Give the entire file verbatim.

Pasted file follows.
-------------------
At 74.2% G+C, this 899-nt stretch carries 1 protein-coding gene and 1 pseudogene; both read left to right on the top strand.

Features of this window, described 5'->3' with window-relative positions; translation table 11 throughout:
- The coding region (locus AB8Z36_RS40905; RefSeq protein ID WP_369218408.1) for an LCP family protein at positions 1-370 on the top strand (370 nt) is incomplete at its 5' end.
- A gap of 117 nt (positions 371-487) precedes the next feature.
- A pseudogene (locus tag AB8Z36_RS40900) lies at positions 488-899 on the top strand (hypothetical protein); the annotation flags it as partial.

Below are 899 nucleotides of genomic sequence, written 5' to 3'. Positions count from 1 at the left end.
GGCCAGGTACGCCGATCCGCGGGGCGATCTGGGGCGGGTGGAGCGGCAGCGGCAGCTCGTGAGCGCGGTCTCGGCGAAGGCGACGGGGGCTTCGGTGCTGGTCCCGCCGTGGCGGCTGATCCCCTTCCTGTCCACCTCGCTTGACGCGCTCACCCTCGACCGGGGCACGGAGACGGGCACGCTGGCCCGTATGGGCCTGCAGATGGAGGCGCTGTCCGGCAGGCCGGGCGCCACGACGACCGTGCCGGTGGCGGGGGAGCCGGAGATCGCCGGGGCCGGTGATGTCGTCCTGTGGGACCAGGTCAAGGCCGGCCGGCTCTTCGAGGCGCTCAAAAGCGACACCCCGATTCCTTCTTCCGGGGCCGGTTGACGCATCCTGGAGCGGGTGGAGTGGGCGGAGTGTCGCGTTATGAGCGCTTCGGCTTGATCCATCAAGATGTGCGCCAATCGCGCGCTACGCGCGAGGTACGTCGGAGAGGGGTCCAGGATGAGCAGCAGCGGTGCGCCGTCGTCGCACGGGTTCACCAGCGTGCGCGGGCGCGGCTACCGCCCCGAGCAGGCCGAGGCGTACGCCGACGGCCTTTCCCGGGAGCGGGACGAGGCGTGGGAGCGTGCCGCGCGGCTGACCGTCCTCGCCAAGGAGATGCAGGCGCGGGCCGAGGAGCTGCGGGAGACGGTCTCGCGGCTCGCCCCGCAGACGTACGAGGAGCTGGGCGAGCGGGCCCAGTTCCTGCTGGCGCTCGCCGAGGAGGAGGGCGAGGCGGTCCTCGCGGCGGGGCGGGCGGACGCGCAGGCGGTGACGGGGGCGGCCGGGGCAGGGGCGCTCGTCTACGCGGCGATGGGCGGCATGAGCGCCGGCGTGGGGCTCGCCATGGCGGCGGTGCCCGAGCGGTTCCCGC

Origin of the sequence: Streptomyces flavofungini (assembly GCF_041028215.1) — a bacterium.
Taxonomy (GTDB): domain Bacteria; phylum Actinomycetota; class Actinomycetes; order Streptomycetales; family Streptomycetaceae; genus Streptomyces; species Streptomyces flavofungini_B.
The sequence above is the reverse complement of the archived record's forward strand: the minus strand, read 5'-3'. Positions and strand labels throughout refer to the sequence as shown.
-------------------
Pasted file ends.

At 74.2% G+C, this 899-nt stretch carries 1 protein-coding gene and 1 pseudogene; both read left to right on the top strand.

Features of this window, described 5'->3' with window-relative positions; translation table 11 throughout:
- The coding region (locus AB8Z36_RS40905; RefSeq protein ID WP_369218408.1) for an LCP family protein at positions 1-370 on the top strand (370 nt) is incomplete at its 5' end.
- A gap of 117 nt (positions 371-487) precedes the next feature.
- A pseudogene (locus tag AB8Z36_RS40900) lies at positions 488-899 on the top strand (hypothetical protein); the annotation flags it as partial.

Below are 899 nucleotides of genomic sequence, written 5' to 3'. Positions count from 1 at the left end.
GGCCAGGTACGCCGATCCGCGGGGCGATCTGGGGCGGGTGGAGCGGCAGCGGCAGCTCGTGAGCGCGGTCTCGGCGAAGGCGACGGGGGCTTCGGTGCTGGTCCCGCCGTGGCGGCTGATCCCCTTCCTGTCCACCTCGCTTGACGCGCTCACCCTCGACCGGGGCACGGAGACGGGCACGCTGGCCCGTATGGGCCTGCAGATGGAGGCGCTGTCCGGCAGGCCGGGCGCCACGACGACCGTGCCGGTGGCGGGGGAGCCGGAGATCGCCGGGGCCGGTGATGTCGTCCTGTGGGACCAGGTCAAGGCCGGCCGGCTCTTCGAGGCGCTCAAAAGCGACACCCCGATTCCTTCTTCCGGGGCCGGTTGACGCATCCTGGAGCGGGTGGAGTGGGCGGAGTGTCGCGTTATGAGCGCTTCGGCTTGATCCATCAAGATGTGCGCCAATCGCGCGCTACGCGCGAGGTACGTCGGAGAGGGGTCCAGGATGAGCAGCAGCGGTGCGCCGTCGTCGCACGGGTTCACCAGCGTGCGCGGGCGCGGCTACCGCCCCGAGCAGGCCGAGGCGTACGCCGACGGCCTTTCCCGGGAGCGGGACGAGGCGTGGGAGCGTGCCGCGCGGCTGACCGTCCTCGCCAAGGAGATGCAGGCGCGGGCCGAGGAGCTGCGGGAGACGGTCTCGCGGCTCGCCCCGCAGACGTACGAGGAGCTGGGCGAGCGGGCCCAGTTCCTGCTGGCGCTCGCCGAGGAGGAGGGCGAGGCGGTCCTCGCGGCGGGGCGGGCGGACGCGCAGGCGGTGACGGGGGCGGCCGGGGCAGGGGCGCTCGTCTACGCGGCGATGGGCGGCATGAGCGCCGGCGTGGGGCTCGCCATGGCGGCGGTGCCCGAGCGGTTCCCGC

Origin of the sequence: Streptomyces flavofungini (assembly GCF_041028215.1) — a bacterium.
Taxonomy (GTDB): domain Bacteria; phylum Actinomycetota; class Actinomycetes; order Streptomycetales; family Streptomycetaceae; genus Streptomyces; species Streptomyces flavofungini_B.
The sequence above is the reverse complement of the archived record's forward strand: the minus strand, read 5'-3'. Positions and strand labels throughout refer to the sequence as shown.